This might look like a cute video game about a goat dodging objects, but it’s actually a video game made by the FBI to (apparently) help educate people about “the slippery slope to violent extremism.”
American and British spies infiltrated World of Warcraft and Second Life, using the games to monitor what they think are terrorist communications, recruit informers, and gather data on communications between players, according to classified documents uncovered by the non-profit investigative journalism organization…
A Washington man made almost half a million dollars selling Xbox 360s modified to play pirated games, the FBI alleges, but here's the kicker—he did so while he was a Microsoft contractor, and even after he was sued by Activision for pirating its games.
Wow. Nothing is sacred. The Washington Post has discovered that the NSA and FBI have teamed up to tap into the servers of nine US tech companies—Microsoft, Google, Facebook, Apple, you name it—and have extracted e-mails, photographs, audio, video, documents and connection logs. They basically have free reign to take…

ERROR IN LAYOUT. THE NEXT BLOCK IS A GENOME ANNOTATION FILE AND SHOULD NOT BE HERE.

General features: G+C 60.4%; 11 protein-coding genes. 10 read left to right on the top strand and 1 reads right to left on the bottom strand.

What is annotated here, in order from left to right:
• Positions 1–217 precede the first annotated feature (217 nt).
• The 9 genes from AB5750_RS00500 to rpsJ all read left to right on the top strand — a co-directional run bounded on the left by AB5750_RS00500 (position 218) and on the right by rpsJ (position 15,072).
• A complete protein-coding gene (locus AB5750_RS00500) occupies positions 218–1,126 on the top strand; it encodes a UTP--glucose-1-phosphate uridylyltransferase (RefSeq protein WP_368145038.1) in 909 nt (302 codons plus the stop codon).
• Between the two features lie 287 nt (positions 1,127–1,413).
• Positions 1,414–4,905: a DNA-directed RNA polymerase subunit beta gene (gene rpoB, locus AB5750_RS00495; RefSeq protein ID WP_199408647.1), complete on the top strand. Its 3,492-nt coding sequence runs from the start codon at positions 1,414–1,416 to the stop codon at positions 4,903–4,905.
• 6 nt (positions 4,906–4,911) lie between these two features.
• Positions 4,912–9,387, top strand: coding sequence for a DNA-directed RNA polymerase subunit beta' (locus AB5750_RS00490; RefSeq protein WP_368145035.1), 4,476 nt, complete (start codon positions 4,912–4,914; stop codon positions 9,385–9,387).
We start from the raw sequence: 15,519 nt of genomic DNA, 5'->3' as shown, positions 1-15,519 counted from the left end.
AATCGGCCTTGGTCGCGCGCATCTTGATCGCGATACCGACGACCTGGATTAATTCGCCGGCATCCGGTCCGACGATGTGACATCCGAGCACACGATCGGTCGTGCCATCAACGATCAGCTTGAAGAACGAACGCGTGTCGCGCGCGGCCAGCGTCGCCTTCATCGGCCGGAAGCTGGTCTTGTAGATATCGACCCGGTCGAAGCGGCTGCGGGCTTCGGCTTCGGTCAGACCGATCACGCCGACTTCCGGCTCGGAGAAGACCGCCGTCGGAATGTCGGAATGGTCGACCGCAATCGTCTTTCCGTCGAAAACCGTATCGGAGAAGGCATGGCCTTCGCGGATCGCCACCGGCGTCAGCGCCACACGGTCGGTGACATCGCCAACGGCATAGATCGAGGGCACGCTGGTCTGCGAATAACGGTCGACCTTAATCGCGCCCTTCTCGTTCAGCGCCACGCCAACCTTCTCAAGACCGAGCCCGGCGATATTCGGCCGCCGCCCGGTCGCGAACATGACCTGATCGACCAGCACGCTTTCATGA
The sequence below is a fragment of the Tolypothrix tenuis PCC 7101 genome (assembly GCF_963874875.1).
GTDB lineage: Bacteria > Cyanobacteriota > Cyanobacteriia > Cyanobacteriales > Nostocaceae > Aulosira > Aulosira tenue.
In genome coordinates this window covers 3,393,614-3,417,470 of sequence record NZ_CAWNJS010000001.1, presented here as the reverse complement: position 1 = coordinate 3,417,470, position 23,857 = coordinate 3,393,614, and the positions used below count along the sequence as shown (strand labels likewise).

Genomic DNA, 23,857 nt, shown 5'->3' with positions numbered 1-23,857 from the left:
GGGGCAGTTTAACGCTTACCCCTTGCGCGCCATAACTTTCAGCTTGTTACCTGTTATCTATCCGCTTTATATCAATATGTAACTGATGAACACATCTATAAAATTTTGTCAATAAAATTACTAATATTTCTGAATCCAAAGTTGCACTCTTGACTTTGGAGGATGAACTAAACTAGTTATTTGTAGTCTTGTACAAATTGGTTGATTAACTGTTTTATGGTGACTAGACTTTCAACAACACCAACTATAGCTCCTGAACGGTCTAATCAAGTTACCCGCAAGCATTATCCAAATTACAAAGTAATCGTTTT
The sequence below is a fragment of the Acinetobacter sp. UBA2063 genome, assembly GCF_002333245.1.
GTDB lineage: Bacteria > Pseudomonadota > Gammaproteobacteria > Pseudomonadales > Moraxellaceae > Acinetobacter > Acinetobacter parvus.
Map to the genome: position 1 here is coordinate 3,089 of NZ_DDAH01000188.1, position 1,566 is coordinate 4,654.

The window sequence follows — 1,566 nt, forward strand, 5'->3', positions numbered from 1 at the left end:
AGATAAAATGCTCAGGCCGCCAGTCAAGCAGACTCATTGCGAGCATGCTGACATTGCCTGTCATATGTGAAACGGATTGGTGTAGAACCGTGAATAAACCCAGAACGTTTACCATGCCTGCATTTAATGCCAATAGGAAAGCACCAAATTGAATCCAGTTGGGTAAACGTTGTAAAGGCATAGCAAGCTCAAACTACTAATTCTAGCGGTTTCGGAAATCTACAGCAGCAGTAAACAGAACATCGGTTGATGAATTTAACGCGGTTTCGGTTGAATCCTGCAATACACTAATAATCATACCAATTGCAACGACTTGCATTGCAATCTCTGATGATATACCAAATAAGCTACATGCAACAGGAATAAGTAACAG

The U.S. Federal Bureau of Investigation is using the Unreal Engine to create simulations and other training programs, BBC News reports today.
As hacker collective Lulz Security claims it snagged Sony Computer Entertainment's Developer Network source code, newspaper The Epoch Times reports that one LulzSec member, Robert Cavanaugh, is believed to be in FBI custody.
The Federal Bureau of Investigations today confirmed to Kotaku that it is looking into the security breach that brought the Playstation Network down and exposed millions of users' personal data to cybercriminals.
No arrests have been made connected to the Playstation outage, Kotaku has confirmed, despite a story making the rounds that claims FBI and others have issues warrants and made arrests.
The FBI now is raiding homes looking for World of Warcraft gold farmers. The party van showed up March 30 at an apartment shared by two University of Michigan students (building pictured), who say the feds have got the wrong suspects.
The FBI on Wednesday asked for communications logs from Earth Empires, the massively multiplayer online game played by Jared Loughner, accused of the shooting Saturday in Tucson, Ariz. that left six dead and 14 wounded, including a member of Congress.
Violent crime, arson and car theft all dropped nationwide in 2008 compared to the prior year, according to the FBI's annual Uniform Crime Report.